European Union governments set tougher rules on budget deficits in the latest draft of a planned fiscal treaty, bowing to some objections raised by the European Central Bank.
The blueprint, to be discussed on Jan. 23 by EU finance ministers, will require a centralized “correction mechanism” to be triggered “automatically” in cases of “significant” deviations from a target structural deficit of 0.5 percent of gross domestic product, according to the draft dated Jan. 19 obtained by Bloomberg News.
The pact also empowers the European Commission to set deadlines for budgetary convergence. It gives the European Court of Justice the power to fine countries whose balanced-budget laws don’t pass muster, while stopping short of the ECB’s request that the court more broadly enforce the budget rules.
The latest draft is a return to German Chancellor Angela Merkel’s drive to put stiffer rules on deficit control at the heart of efforts to combat the debt crisis. It also does more to heed ECB President Mario Draghi’s warning that governments must follow through on their “breakthrough” commitment to restore credibility to public finances in the 17-nation euro area.
“It is now important to swiftly implement all of those decisions to put the euro-area economy back on course,” Draghi said at an event in Abu Dhabi yesterday.
The finance ministers on Jan. 23 will also discuss a separate draft accord on Europe’s planned permanent rescue fund that waters down earlier provisions on debt restructurings. The proposed agreement still calls for clauses in bond contracts that would prevent small clusters of investors from blocking a restructuring, while deeming writeoffs “exceptional” and subject to International Monetary Fund standards, according to a draft text.
Also on the agenda is a second financing package for Greece, which faces a 14.5 billion-euro ($18.8 billion) bond payment on March 20. Key to the new bailout package is a debt- swap deal between Greek officials and private creditors, who are continuing negotiations today in Athens.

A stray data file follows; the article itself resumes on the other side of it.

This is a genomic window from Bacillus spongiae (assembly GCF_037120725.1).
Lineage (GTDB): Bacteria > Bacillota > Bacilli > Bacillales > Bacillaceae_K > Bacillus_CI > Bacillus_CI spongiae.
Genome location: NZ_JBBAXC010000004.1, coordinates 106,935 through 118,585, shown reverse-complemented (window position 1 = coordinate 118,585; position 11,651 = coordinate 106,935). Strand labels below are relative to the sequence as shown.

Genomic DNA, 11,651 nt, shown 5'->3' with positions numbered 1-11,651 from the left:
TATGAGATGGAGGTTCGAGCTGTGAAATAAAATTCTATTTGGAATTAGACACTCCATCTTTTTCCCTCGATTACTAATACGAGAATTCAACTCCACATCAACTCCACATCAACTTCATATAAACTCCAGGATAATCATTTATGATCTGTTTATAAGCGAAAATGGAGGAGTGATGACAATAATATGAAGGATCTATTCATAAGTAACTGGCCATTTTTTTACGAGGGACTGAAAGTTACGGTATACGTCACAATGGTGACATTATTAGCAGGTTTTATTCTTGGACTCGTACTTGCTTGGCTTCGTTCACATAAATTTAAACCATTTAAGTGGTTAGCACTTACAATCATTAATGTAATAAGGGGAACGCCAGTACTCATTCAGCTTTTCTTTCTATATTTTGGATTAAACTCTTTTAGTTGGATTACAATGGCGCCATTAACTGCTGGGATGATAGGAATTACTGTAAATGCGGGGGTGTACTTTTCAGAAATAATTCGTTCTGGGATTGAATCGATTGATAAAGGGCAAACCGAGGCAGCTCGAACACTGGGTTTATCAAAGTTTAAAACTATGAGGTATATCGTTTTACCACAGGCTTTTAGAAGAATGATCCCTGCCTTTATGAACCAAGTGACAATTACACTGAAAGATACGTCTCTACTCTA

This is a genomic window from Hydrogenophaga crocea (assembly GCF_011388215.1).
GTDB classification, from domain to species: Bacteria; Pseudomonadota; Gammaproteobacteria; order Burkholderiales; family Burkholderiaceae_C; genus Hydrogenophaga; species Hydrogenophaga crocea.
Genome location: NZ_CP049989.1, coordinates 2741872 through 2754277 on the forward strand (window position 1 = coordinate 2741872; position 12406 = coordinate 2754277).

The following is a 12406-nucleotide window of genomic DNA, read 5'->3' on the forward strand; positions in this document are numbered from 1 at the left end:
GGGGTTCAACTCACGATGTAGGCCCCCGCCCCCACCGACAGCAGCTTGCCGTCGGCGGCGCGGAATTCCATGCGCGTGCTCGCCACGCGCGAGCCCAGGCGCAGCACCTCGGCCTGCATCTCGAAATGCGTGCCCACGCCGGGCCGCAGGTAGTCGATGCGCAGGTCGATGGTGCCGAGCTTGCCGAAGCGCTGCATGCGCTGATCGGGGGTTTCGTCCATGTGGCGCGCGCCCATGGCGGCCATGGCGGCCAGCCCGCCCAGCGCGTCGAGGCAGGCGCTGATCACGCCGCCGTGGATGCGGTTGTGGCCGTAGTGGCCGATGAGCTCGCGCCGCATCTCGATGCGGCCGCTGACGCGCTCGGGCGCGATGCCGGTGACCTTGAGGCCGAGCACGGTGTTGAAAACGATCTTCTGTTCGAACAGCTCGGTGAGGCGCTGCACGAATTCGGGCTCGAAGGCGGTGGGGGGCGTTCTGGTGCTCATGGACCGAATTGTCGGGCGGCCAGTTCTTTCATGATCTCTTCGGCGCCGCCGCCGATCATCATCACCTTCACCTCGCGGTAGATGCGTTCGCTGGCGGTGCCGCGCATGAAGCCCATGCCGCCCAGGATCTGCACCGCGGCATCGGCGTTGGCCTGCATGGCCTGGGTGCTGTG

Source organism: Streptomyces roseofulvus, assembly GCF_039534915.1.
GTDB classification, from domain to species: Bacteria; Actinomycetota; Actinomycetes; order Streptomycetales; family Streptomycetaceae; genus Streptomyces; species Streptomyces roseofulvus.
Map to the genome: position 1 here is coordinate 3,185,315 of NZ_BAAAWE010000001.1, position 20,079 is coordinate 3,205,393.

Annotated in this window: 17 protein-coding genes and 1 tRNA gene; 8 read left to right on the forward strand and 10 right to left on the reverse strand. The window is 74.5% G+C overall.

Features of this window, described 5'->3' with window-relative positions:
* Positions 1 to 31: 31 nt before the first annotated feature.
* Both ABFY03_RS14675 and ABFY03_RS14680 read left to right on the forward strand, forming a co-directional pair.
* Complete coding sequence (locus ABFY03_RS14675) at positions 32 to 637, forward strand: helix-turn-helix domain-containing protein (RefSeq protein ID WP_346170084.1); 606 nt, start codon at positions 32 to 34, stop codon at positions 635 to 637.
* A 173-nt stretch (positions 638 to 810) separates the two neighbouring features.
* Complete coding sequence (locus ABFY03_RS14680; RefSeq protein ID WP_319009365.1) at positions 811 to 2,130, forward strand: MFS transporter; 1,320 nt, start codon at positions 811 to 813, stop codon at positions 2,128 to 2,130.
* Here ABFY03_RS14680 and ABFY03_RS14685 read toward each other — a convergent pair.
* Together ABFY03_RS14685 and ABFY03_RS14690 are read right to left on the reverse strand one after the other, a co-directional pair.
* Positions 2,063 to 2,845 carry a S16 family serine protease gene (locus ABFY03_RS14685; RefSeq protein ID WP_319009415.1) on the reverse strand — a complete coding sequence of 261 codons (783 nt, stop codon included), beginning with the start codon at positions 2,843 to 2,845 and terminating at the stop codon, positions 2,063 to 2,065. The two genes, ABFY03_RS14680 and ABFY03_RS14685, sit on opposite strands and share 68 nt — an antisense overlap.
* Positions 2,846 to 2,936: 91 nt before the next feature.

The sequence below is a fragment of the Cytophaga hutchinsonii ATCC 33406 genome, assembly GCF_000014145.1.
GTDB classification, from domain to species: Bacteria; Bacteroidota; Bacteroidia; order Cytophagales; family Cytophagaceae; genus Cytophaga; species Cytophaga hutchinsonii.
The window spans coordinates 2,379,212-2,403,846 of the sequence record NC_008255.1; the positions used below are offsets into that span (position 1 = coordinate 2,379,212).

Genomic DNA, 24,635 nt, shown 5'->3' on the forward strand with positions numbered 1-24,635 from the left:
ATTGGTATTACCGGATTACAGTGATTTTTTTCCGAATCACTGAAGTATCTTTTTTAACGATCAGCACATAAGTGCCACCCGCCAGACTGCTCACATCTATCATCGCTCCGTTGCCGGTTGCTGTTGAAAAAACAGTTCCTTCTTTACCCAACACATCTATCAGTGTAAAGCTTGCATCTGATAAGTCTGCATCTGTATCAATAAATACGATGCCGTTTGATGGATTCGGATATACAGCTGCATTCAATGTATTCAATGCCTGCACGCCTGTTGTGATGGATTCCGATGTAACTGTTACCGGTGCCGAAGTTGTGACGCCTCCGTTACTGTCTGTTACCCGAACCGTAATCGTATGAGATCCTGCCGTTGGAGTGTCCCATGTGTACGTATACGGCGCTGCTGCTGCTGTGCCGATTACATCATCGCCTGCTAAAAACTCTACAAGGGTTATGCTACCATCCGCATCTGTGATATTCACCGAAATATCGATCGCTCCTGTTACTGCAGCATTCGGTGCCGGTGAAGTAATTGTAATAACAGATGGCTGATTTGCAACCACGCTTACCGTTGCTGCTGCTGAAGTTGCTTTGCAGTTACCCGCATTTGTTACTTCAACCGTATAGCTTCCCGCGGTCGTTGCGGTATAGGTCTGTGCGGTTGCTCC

European stocks dropped from a five-month high and the euro weakened as Greek Prime Minister Lucas Papademos and Finance Minister Evangelos Venizelos resumed the talks on a debt swap with Institute of International Finance Managing Director Charles Dallara. The Stoxx Europe 600 Index declined 0.4 percent at 2:03 p.m. in Brussels. The euro was down 0.4 percent against the dollar, trading at $1.2911.
ECB Executive Board member Joerg Asmussen on Jan. 12 requested “substantial changes” to the fiscal-treaty draft, saying the measure should include “ambitious and binding calendars” for meeting new budget goals, as well as an automatic correction mechanism. These changes are reflected in the new draft.
The treaty will enshrine tougher sanctions, which are already in effect, at the constitutional level. It will make it easier to penalize high-deficit states and require each country to enact balanced-budget amendments.
An ECB spokesman reached late yesterday declined to comment. Martin Kotthaus, chief spokesman for the German Finance Ministry, declined to comment on the pact when contacted by telephone in Berlin.
Asmussen also sought to give the Court of Justice an “effective enforcement of all elements” of the balanced-budget rules. And he called for limiting “escape clauses” to natural catastrophes and “serious” emergencies beyond the control of national governments.
The new treaty is tougher on both elements without adopting the full range of the ECB recommendations.
It says the court could impose a lump sum penalty of up to 0.1 percent of a country’s gross domestic product, to be paid into the euro area’s permanent rescue fund, on countries whose budget-balancing provisions are questioned.
The draft also says countries could avoid penalties if they face “exceptional circumstances” such as severe economic downturns or an “unusual event” that has a major impact on the affected government’s financial position, according to the draft -- a wider range of exceptions than the ECB sought.
The document says the treaty will enter into force after 12 members of the 17-country euro zone have ratified it. It also says necessary steps to implement the treaty changes shall be taken “within five years at most” after the treaty takes effect.
“We are pleased to see recent clarifications to this international agreement,” Pia Ahrenkilde-Hansen, a spokeswoman for the European Commission, said today in Brussels. “The work is going in the right direction.”